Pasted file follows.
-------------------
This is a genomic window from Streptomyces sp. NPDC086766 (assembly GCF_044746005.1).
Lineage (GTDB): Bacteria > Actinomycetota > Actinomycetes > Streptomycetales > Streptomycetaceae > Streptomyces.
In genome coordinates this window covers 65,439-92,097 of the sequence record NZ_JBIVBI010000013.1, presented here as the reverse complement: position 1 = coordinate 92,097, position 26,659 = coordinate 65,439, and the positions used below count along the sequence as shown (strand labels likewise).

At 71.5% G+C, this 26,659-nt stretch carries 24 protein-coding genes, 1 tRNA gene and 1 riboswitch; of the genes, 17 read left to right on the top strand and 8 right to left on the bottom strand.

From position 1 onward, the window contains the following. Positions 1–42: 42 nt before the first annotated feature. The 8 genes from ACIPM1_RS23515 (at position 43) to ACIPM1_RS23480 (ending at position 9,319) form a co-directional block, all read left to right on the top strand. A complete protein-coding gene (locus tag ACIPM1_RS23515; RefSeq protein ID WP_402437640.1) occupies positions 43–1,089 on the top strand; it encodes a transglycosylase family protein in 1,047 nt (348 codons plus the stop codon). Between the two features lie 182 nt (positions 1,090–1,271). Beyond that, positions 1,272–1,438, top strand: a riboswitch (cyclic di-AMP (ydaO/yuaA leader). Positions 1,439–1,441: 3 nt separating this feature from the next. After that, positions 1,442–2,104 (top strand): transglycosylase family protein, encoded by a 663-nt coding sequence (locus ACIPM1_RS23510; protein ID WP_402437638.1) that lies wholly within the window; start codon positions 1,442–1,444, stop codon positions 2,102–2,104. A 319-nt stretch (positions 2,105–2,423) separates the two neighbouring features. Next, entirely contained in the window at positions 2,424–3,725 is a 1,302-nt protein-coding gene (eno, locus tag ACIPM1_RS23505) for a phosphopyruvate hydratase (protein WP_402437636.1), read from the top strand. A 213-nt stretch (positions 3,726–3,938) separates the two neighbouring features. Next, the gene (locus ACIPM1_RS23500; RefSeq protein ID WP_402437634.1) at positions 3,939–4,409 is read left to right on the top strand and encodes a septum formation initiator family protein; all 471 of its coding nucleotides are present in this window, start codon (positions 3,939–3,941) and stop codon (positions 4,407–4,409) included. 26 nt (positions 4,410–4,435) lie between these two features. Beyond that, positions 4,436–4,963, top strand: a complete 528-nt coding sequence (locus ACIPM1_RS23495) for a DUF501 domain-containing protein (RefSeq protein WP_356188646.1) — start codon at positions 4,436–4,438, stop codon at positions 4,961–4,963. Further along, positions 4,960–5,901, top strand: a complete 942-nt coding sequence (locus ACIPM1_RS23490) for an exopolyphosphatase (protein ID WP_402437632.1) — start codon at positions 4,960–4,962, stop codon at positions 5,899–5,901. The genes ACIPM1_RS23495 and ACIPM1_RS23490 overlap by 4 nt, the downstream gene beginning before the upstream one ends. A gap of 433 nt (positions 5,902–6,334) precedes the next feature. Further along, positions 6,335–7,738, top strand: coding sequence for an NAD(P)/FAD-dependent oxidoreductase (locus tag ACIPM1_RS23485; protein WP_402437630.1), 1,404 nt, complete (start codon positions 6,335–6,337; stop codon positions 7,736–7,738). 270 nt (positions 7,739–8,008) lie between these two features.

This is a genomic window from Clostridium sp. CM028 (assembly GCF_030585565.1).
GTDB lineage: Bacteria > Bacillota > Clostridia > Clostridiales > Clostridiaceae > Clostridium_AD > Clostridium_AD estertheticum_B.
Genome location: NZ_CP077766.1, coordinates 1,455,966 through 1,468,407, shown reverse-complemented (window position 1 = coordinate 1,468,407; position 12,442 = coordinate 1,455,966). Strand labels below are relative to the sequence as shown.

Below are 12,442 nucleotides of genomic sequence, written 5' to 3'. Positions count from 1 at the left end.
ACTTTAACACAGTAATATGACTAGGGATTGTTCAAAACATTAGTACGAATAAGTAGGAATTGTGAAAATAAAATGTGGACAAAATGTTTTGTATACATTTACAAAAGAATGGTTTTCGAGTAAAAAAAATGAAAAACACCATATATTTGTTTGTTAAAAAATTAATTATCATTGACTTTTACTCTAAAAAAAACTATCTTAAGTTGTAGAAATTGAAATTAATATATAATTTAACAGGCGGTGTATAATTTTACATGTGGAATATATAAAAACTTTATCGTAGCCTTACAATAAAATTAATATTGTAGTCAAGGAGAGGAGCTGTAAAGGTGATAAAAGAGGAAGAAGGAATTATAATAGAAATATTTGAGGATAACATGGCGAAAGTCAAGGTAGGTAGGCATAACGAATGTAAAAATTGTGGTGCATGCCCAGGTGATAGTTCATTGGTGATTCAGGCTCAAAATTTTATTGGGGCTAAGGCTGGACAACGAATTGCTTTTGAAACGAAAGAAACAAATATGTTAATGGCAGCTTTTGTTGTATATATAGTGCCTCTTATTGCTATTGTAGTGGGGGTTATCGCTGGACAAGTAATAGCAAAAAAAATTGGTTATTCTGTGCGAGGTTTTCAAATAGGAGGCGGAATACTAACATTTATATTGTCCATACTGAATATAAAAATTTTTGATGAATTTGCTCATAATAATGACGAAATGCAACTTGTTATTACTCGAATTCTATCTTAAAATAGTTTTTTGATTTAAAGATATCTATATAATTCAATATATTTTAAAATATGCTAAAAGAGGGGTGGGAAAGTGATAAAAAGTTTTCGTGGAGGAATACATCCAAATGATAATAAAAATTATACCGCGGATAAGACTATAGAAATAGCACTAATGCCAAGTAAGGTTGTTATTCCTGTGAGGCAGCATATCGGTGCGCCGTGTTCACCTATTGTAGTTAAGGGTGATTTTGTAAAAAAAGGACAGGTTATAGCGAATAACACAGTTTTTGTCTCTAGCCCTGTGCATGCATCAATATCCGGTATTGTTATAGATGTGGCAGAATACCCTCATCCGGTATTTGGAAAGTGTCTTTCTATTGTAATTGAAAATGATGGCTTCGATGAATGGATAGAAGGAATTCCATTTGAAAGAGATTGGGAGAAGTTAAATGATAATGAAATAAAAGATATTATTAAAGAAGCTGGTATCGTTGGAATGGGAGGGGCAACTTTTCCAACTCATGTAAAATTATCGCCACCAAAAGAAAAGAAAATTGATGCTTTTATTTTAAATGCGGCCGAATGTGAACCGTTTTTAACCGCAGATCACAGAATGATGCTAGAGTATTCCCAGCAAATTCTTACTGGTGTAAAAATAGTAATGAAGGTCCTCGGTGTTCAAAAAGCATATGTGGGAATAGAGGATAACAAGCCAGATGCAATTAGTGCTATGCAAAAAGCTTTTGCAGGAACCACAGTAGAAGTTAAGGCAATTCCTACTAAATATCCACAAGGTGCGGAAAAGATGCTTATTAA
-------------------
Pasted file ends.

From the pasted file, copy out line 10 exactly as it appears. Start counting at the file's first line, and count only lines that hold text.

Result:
ACTTTAACACAGTAATATGACTAGGGATTGTTCAAAACATTAGTACGAATAAGTAGGAATTGTGAAAATAAAATGTGGACAAAATGTTTTGTATACATTTACAAAAGAATGGTTTTCGAGTAAAAAAAATGAAAAACACCATATATTTGTTTGTTAAAAAATTAATTATCATTGACTTTTACTCTAAAAAAAACTATCTTAAGTTGTAGAAATTGAAATTAATATATAATTTAACAGGCGGTGTATAATTTTACATGTGGAATATATAAAAACTTTATCGTAGCCTTACAATAAAATTAATATTGTAGTCAAGGAGAGGAGCTGTAAAGGTGATAAAAGAGGAAGAAGGAATTATAATAGAAATATTTGAGGATAACATGGCGAAAGTCAAGGTAGGTAGGCATAACGAATGTAAAAATTGTGGTGCATGCCCAGGTGATAGTTCATTGGTGATTCAGGCTCAAAATTTTATTGGGGCTAAGGCTGGACAACGAATTGCTTTTGAAACGAAAGAAACAAATATGTTAATGGCAGCTTTTGTTGTATATATAGTGCCTCTTATTGCTATTGTAGTGGGGGTTATCGCTGGACAAGTAATAGCAAAAAAAATTGGTTATTCTGTGCGAGGTTTTCAAATAGGAGGCGGAATACTAACATTTATATTGTCCATACTGAATATAAAAATTTTTGATGAATTTGCTCATAATAATGACGAAATGCAACTTGTTATTACTCGAATTCTATCTTAAAATAGTTTTTTGATTTAAAGATATCTATATAATTCAATATATTTTAAAATATGCTAAAAGAGGGGTGGGAAAGTGATAAAAAGTTTTCGTGGAGGAATACATCCAAATGATAATAAAAATTATACCGCGGATAAGACTATAGAAATAGCACTAATGCCAAGTAAGGTTGTTATTCCTGTGAGGCAGCATATCGGTGCGCCGTGTTCACCTATTGTAGTTAAGGGTGATTTTGTAAAAAAAGGACAGGTTATAGCGAATAACACAGTTTTTGTCTCTAGCCCTGTGCATGCATCAATATCCGGTATTGTTATAGATGTGGCAGAATACCCTCATCCGGTATTTGGAAAGTGTCTTTCTATTGTAATTGAAAATGATGGCTTCGATGAATGGATAGAAGGAATTCCATTTGAAAGAGATTGGGAGAAGTTAAATGATAATGAAATAAAAGATATTATTAAAGAAGCTGGTATCGTTGGAATGGGAGGGGCAACTTTTCCAACTCATGTAAAATTATCGCCACCAAAAGAAAAGAAAATTGATGCTTTTATTTTAAATGCGGCCGAATGTGAACCGTTTTTAACCGCAGATCACAGAATGATGCTAGAGTATTCCCAGCAAATTCTTACTGGTGTAAAAATAGTAATGAAGGTCCTCGGTGTTCAAAAAGCATATGTGGGAATAGAGGATAACAAGCCAGATGCAATTAGTGCTATGCAAAAAGCTTTTGCAGGAACCACAGTAGAAGTTAAGGCAATTCCTACTAAATATCCACAAGGTGCGGAAAAGATGCTTATTAA